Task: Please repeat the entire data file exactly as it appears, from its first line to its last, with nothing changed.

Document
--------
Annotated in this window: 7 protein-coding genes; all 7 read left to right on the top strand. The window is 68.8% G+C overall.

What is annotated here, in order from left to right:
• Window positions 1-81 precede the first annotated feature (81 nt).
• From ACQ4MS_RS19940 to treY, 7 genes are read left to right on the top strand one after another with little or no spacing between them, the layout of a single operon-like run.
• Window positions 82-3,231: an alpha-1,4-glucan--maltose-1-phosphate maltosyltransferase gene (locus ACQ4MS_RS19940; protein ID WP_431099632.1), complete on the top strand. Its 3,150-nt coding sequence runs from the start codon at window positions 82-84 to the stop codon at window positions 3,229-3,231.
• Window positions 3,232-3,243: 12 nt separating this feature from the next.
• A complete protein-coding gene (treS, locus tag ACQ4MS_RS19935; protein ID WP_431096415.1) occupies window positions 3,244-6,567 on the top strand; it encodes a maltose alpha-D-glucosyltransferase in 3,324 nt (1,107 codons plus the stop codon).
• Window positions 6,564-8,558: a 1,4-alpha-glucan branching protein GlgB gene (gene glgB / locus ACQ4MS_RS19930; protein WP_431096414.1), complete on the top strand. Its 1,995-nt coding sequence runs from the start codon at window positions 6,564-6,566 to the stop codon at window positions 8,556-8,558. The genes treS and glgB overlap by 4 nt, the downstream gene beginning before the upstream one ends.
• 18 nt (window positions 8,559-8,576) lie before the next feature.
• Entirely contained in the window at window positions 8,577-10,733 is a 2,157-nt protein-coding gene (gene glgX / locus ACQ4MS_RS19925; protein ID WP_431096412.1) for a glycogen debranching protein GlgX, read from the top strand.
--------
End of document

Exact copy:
Annotated in this window: 7 protein-coding genes; all 7 read left to right on the top strand. The window is 68.8% G+C overall.

What is annotated here, in order from left to right:
• Window positions 1-81 precede the first annotated feature (81 nt).
• From ACQ4MS_RS19940 to treY, 7 genes are read left to right on the top strand one after another with little or no spacing between them, the layout of a single operon-like run.
• Window positions 82-3,231: an alpha-1,4-glucan--maltose-1-phosphate maltosyltransferase gene (locus ACQ4MS_RS19940; protein ID WP_431099632.1), complete on the top strand. Its 3,150-nt coding sequence runs from the start codon at window positions 82-84 to the stop codon at window positions 3,229-3,231.
• Window positions 3,232-3,243: 12 nt separating this feature from the next.
• A complete protein-coding gene (treS, locus tag ACQ4MS_RS19935; protein ID WP_431096415.1) occupies window positions 3,244-6,567 on the top strand; it encodes a maltose alpha-D-glucosyltransferase in 3,324 nt (1,107 codons plus the stop codon).
• Window positions 6,564-8,558: a 1,4-alpha-glucan branching protein GlgB gene (gene glgB / locus ACQ4MS_RS19930; protein WP_431096414.1), complete on the top strand. Its 1,995-nt coding sequence runs from the start codon at window positions 6,564-6,566 to the stop codon at window positions 8,556-8,558. The genes treS and glgB overlap by 4 nt, the downstream gene beginning before the upstream one ends.
• 18 nt (window positions 8,559-8,576) lie before the next feature.
• Entirely contained in the window at window positions 8,577-10,733 is a 2,157-nt protein-coding gene (gene glgX / locus ACQ4MS_RS19925; protein ID WP_431096412.1) for a glycogen debranching protein GlgX, read from the top strand.